”It can be a nightmare to be publicly awarded a free house.” Anne Elizabeth Moore’s memoir begins with a fascinating premise but fails to realize all the themes she introduces. Told in a series of non-chronological vignettes, Moore introduces us to herself, her Bengali neighborhood, and the city of Detroit. It’s a quick read that contains many funny, warm moments. Yet, the non-linear plot can be frustrating; moments that appear later in the book link back to old ones that would have been more sa ”It can be a nightmare to be publicly awarded a free house.” Anne Elizabeth Moore’s memoir begins with a fascinating premise but fails to realize all the themes she introduces. Told in a series of non-chronological vignettes, Moore introduces us to herself, her Bengali neighborhood, and the city of Detroit. It’s a quick read that contains many funny, warm moments. Yet, the non-linear plot can be frustrating; moments that appear later in the book link back to old ones that would have been more satisfying if they appeared in order. I also enjoyed the later sections when Moore really chews into the incompetence of the local Detroit government and the shameful system they use to foreclose homes on innocent residents. These moments appear throughout the book and are also among her sharpest. But I’m let down most on the promise that this book would be about gentrification. Moore does not prove to be a “gentrifier” — if anything the neighborhood starts on that path after she leaves. While there were insights and relationships she built with her Bengali neighbours that were joyful and heartwarming, there were also equally many paragraphs spent being judgemental about how others in Detroit live. (Including frequent reminders about the lack of reading among the residents which were… cringey). Gentrifier was a mixed bag; a quick read with witty moments that I enjoyed and insights about how institutions entrench poverty — but with a tone that was, at times, eye-roll inducing and a structure that could be clearer.

  14. 4 out of 5

    Steven

    I've been a fan of Anne Elizabeth Moore's writing for several years now, but that didn't prepare me for how much I enjoyed this book. I couldn't put it down. The vignettes structure of the memoir felt like reading postcards or short letters from Anne - "Hi! you wouldn't believe the crazy thing that happened this week...". I found myself relating quite a bit to the pieces regarding alienation, displacement and what truly makes a place 'home'. Having recently relocated to a new city at a certain st I've been a fan of Anne Elizabeth Moore's writing for several years now, but that didn't prepare me for how much I enjoyed this book. I couldn't put it down. The vignettes structure of the memoir felt like reading postcards or short letters from Anne - "Hi! you wouldn't believe the crazy thing that happened this week...". I found myself relating quite a bit to the pieces regarding alienation, displacement and what truly makes a place 'home'. Having recently relocated to a new city at a certain stage in life, I took comfort in the fact how she gave contours and definition to the myriad and at times, conflicting emotions I feel about what makes a place home or a community. Lastly, her statistical indictment of the injustices that so many Detroiters face on a daily basis, illuminating a struggle for survival for the residents that totally flips the narrative of detroit as this comeback city, when in fact it is engaging in a sort of civic strangulation of its residents' basic human rights - clean water, reliable municipal services and most importantly and devastatingly, an education - as Moore points out that nearly 1/2 of Detroiters are functionally illiterate.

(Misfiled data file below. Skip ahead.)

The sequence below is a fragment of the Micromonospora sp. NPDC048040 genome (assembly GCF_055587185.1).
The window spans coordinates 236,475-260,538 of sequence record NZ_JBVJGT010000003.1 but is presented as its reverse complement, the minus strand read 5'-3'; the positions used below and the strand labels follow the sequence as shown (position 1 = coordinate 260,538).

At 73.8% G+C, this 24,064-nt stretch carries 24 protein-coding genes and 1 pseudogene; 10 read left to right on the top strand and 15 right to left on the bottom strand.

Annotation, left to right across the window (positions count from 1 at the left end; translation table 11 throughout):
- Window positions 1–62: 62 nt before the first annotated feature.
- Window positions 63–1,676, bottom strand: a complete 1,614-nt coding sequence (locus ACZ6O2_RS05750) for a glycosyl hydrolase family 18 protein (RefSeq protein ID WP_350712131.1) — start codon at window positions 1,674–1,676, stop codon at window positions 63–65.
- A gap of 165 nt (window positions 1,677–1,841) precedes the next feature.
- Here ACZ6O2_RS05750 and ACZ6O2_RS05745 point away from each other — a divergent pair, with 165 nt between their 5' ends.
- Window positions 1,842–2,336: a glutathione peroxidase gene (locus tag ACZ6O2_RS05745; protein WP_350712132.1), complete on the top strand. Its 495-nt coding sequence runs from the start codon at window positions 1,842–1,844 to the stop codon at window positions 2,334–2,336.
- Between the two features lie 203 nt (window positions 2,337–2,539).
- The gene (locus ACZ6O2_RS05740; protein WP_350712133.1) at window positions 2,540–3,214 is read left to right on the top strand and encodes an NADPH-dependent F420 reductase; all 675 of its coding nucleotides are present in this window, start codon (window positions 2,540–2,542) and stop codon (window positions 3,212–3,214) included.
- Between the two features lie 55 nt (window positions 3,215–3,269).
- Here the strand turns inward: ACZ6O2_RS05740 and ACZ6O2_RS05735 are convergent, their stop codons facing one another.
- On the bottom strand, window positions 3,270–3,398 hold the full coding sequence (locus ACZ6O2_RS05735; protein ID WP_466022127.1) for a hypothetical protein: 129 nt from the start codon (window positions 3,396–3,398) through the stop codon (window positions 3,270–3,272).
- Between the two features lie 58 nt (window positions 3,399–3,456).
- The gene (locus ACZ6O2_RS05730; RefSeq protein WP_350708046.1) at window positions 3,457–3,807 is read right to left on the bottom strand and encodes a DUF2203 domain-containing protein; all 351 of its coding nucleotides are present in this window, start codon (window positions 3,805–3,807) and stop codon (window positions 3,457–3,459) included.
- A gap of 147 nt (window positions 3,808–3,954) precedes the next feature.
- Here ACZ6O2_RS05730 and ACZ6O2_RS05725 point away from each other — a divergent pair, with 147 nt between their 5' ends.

15. 4 out of 5

    Janilyn Kocher

    Detroit, Michigan has fallen on hard times in the 21st century. The Motor City had a plethora of decrepit houses they were trying to rehab and then “give” away. Moore applied for one of those free houses and lived in it for two years. Those experiences are the basis for her her book. Of course, nothin this ever free as she finds out and chapters are devoted to her legal battles to gain title to the house. The parts I was most interested in were her neighbors. A delightful cast of characters made Detroit, Michigan has fallen on hard times in the 21st century. The Motor City had a plethora of decrepit houses they were trying to rehab and then “give” away. Moore applied for one of those free houses and lived in it for two years. Those experiences are the basis for her her book. Of course, nothin this ever free as she finds out and chapters are devoted to her legal battles to gain title to the house. The parts I was most interested in were her neighbors. A delightful cast of characters made the book come alive. It’s an interesting story of urban renewal and hope for a once declining area. Thanks to Catapult and NetGalley for the early read.

  16. 4 out of 5

    Susan

    This was sort of written like a stream of consciousness. One paragraph would be about cleaning out the backyard of mulberry trees and the next about shopping for groceries and men asking her out. It doesn't sound that bad when I write it but it was oftentimes so jarring that I kept thinking I skipped a page. Interestingly, the only people in the neighborhood she mentions by name, and those she seems to be the closest to, are the children. Some teens, some younger. All the parents are referred to This was sort of written like a stream of consciousness. One paragraph would be about cleaning out the backyard of mulberry trees and the next about shopping for groceries and men asking her out. It doesn't sound that bad when I write it but it was oftentimes so jarring that I kept thinking I skipped a page. Interestingly, the only people in the neighborhood she mentions by name, and those she seems to be the closest to, are the children. Some teens, some younger. All the parents are referred to as "Sadia's" mother, etc. The neighbors seemed like the most interesting part of the entire story and i would have liked to learn more about them and less about the author's autoimmune disorders.